GREETINGS FROM VIETNAM
WHERE DO YOU WANT TO GO?
Hanoi sure does know how to get your senses fired up. It is probably the busiest city that I’ve visited and I definitely had a near breakdown a couple of days in. While in search of the lungs of Vietnam’s capital we were moved on by men in uniforms, and guns! Luckily, our friend from Scotland lives in Hanoi so he recommended the top tourist spots and some local haunts, which you can read about in our guide.
HA LONG BAY
The limestone pillars of Ha Long Bay have been on my radar for a long time and it was to be the highlight of our five-week trip to Southeast Asia. Little did I know that I would be pretty underwhelmed by our Ha Long Bay cruise and annoyed at the pollution in the waters of the Gulf of Tonkin. Avoid the mistakes we made…
Our two-day trek through the Sapa Valley in the north of Vietnam ended up being my ‘Ha Long Bay’, it is lesser known but made such an impact on our travels. We met women from the Hmong people (there are four tribes) who trekked with us through the mud and rain, chatted with likeminded travellers from all over the world (one of which, Pete, we met two years later at a music festival in Austin and is now coming to Scotland for our wedding party!), and stayed with locals, washing in a natural watering hole before we trekked the next day. Bliss!
ESSENTIAL VIETNAM TRAVEL ADVICE
Vietnam uses the Vietnamese dong (VND ₫). For best rates see here. ATMs are widely available in the cities and you will feel like a millionaire when using them. Most credit cards are accepted. Tipping in Vietnam is not essential but appreciated. Vietnam is the cheapest place that we have travelled to. A beer on the street is as little as 15p!
Vietnam has an extensive public transport system; we used planes, trains, boats, bikes, and automobiles during our eight-day stay. Lots of expats and locals drive scooters and mopeds, please be careful with your ankles and do no wear flip flops when riding. Taxi drivers will try and rip you off, agree a price and write it down. This website includes a neat journey planner for Vietnam.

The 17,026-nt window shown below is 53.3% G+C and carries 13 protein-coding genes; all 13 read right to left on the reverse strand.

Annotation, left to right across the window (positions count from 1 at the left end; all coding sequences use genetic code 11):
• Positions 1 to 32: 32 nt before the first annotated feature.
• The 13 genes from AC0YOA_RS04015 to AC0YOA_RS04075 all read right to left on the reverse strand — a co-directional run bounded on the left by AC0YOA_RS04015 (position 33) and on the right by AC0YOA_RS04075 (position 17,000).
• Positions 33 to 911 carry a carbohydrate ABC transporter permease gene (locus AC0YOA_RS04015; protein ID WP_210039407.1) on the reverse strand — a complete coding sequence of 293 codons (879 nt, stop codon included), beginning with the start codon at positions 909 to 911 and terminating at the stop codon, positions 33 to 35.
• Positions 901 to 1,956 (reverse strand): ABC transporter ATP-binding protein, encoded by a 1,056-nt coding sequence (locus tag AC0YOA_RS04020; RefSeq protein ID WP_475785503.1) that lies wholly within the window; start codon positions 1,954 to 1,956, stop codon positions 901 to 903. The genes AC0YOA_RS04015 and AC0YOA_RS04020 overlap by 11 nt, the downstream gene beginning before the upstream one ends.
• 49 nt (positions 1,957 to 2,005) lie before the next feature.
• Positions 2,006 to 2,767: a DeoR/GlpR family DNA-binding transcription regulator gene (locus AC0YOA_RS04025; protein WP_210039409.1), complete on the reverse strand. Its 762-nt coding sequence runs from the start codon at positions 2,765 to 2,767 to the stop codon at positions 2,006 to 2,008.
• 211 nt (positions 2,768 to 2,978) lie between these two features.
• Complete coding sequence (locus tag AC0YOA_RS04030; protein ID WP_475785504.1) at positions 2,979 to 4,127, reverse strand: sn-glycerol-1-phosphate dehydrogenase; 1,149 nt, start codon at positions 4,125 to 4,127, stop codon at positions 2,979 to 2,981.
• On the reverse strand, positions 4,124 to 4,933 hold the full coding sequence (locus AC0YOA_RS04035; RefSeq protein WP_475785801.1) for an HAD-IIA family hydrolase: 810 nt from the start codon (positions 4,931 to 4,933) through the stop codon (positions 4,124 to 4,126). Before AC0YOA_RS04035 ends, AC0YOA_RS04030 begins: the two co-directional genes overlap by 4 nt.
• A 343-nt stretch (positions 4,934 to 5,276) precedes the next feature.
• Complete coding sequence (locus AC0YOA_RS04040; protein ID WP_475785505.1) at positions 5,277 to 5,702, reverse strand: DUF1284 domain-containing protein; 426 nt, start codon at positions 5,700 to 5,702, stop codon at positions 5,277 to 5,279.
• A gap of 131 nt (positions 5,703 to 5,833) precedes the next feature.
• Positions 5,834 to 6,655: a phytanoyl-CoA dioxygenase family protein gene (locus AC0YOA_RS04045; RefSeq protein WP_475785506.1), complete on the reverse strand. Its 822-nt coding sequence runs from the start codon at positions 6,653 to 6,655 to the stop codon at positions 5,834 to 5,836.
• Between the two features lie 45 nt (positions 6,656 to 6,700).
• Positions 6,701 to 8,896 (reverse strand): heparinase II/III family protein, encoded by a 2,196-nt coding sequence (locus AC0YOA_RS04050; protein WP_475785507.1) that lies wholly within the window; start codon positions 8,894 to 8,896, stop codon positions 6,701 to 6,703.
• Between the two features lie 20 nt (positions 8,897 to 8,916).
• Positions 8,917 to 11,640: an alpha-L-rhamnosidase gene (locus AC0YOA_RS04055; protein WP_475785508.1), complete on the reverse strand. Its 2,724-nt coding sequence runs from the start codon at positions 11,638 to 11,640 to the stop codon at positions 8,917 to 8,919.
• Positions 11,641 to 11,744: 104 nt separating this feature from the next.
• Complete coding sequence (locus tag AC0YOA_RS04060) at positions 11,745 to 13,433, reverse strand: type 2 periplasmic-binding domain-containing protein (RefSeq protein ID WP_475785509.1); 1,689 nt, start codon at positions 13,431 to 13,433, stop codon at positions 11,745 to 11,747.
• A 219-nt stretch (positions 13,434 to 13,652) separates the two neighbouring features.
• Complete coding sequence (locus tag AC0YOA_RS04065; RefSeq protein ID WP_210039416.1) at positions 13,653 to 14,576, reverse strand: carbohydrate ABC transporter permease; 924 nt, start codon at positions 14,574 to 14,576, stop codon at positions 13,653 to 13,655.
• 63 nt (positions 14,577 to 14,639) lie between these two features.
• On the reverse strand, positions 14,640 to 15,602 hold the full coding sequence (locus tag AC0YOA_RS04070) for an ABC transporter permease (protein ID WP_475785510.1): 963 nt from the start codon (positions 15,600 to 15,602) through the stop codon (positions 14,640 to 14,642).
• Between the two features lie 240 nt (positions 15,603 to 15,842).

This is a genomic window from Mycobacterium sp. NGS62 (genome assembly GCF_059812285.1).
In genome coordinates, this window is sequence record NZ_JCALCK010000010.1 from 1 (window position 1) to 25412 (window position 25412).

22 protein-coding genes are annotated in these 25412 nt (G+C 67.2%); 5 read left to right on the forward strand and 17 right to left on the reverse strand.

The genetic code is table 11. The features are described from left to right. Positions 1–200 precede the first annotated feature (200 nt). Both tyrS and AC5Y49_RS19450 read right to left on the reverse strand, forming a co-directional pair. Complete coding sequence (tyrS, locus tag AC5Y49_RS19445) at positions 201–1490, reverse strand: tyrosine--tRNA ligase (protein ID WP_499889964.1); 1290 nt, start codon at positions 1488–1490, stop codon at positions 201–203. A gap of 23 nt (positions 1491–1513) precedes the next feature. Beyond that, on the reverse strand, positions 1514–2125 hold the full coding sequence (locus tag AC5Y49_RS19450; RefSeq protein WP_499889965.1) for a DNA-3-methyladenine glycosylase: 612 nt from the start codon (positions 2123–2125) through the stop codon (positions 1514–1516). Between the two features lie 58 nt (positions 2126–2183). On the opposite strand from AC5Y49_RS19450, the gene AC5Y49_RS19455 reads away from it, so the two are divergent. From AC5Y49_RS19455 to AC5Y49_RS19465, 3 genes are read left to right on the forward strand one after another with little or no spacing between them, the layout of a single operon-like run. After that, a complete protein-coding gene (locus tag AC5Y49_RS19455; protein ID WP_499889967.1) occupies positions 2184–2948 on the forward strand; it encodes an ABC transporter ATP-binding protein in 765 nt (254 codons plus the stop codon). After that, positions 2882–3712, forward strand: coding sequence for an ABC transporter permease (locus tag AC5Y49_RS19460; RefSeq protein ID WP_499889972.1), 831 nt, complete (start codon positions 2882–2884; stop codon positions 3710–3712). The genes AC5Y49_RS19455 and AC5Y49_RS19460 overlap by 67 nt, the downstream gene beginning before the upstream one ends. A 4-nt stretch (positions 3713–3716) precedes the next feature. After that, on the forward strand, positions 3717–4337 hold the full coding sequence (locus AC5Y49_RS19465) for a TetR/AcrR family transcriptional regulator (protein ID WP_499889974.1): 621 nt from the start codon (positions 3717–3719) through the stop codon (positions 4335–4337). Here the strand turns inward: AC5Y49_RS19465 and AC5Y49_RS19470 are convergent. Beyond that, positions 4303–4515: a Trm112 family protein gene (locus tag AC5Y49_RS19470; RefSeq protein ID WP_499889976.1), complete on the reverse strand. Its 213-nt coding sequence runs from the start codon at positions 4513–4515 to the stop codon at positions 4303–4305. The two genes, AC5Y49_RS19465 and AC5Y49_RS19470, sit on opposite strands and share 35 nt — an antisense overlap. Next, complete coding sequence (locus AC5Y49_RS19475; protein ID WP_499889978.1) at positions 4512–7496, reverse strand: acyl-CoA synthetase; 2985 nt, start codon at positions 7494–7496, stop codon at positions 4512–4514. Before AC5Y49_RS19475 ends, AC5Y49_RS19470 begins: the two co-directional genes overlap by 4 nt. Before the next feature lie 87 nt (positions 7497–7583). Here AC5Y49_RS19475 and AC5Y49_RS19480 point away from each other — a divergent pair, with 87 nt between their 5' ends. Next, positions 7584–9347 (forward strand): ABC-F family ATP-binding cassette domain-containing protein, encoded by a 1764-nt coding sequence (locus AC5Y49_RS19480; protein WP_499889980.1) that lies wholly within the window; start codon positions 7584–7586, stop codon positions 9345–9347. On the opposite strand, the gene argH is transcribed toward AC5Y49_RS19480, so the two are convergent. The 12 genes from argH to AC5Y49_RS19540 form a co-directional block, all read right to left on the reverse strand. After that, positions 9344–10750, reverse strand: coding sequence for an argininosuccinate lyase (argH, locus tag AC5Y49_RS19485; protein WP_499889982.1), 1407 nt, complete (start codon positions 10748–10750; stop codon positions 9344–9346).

We organised our visa for Vietnam through the Visa on Arrival scheme. There are lots of companies who will try to fleece you regarding the visa. Be prepared to queue for your visa when you arrive in Vietnam. UK citizens do not actually need VOA anymore if they are visiting for less than 15 days.
There is accommodation to meet every type of budget in Vietnam. Hotels in Hanoi start at £8.12 / $10 and go up to £160+ / $200+. Hostels are cheaper with dorms starting at £3 / $3.69 – quality may be dubious so read reviews before booking. Airbnb is increasing, there are pockets of private rentals throughout the country, prices averaging at £77 but there are entire homes for £30. New to Airbnb? We love it! Feel free to use our referral sign-up, you’ll get discount and we’ll get credit. Thanks for helping us to continue to travel.
Vietnamese food is up there with the best! Street vendors only sell one type of food so make sure you are at the correct corner for duck or chicken! Fast and fresh food is prepared on the streets of Hanoi and best enjoyed dining from the plastic tables and chairs on the street. Dishes will set you back £1-2 / $1.23 – $2.46.
Don’t ruin your trip by getting sick – check out our filtering and purifying water bottle guide
Cinderella you will go to the ball with our best trekking footwear review
HANOI’ING: THE CITY THAT REALLY DOESN’T SLEEP